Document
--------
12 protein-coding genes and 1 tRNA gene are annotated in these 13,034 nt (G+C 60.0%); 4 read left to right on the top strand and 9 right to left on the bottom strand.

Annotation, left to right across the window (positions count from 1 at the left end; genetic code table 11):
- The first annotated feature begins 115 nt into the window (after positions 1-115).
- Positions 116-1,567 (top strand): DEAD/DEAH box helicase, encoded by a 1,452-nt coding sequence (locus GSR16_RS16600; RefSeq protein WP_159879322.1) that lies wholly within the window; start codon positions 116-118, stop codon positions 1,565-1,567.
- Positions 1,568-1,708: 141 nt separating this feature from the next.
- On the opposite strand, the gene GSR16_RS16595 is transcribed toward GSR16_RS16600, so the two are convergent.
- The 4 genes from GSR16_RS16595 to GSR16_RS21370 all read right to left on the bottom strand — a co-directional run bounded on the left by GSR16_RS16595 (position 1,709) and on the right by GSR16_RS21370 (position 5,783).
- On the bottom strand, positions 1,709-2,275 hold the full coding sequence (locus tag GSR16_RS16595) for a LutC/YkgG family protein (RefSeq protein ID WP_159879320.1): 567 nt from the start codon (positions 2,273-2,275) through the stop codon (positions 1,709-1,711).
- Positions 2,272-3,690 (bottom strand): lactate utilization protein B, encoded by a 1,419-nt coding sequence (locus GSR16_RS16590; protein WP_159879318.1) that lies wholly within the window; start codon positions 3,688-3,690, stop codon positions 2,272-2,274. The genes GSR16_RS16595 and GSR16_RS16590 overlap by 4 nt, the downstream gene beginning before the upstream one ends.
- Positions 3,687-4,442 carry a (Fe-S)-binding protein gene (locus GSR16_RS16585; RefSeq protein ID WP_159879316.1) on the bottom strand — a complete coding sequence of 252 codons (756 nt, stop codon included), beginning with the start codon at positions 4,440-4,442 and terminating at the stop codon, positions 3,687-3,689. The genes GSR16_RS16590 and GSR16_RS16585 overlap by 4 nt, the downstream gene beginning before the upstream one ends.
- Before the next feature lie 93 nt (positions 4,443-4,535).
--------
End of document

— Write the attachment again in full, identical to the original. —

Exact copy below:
12 protein-coding genes and 1 tRNA gene are annotated in these 13,034 nt (G+C 60.0%); 4 read left to right on the top strand and 9 right to left on the bottom strand.

Annotation, left to right across the window (positions count from 1 at the left end; genetic code table 11):
- The first annotated feature begins 115 nt into the window (after positions 1-115).
- Positions 116-1,567 (top strand): DEAD/DEAH box helicase, encoded by a 1,452-nt coding sequence (locus GSR16_RS16600; RefSeq protein WP_159879322.1) that lies wholly within the window; start codon positions 116-118, stop codon positions 1,565-1,567.
- Positions 1,568-1,708: 141 nt separating this feature from the next.
- On the opposite strand, the gene GSR16_RS16595 is transcribed toward GSR16_RS16600, so the two are convergent.
- The 4 genes from GSR16_RS16595 to GSR16_RS21370 all read right to left on the bottom strand — a co-directional run bounded on the left by GSR16_RS16595 (position 1,709) and on the right by GSR16_RS21370 (position 5,783).
- On the bottom strand, positions 1,709-2,275 hold the full coding sequence (locus tag GSR16_RS16595) for a LutC/YkgG family protein (RefSeq protein ID WP_159879320.1): 567 nt from the start codon (positions 2,273-2,275) through the stop codon (positions 1,709-1,711).
- Positions 2,272-3,690 (bottom strand): lactate utilization protein B, encoded by a 1,419-nt coding sequence (locus GSR16_RS16590; protein WP_159879318.1) that lies wholly within the window; start codon positions 3,688-3,690, stop codon positions 2,272-2,274. The genes GSR16_RS16595 and GSR16_RS16590 overlap by 4 nt, the downstream gene beginning before the upstream one ends.
- Positions 3,687-4,442 carry a (Fe-S)-binding protein gene (locus GSR16_RS16585; RefSeq protein ID WP_159879316.1) on the bottom strand — a complete coding sequence of 252 codons (756 nt, stop codon included), beginning with the start codon at positions 4,440-4,442 and terminating at the stop codon, positions 3,687-3,689. The genes GSR16_RS16590 and GSR16_RS16585 overlap by 4 nt, the downstream gene beginning before the upstream one ends.
- Before the next feature lie 93 nt (positions 4,443-4,535).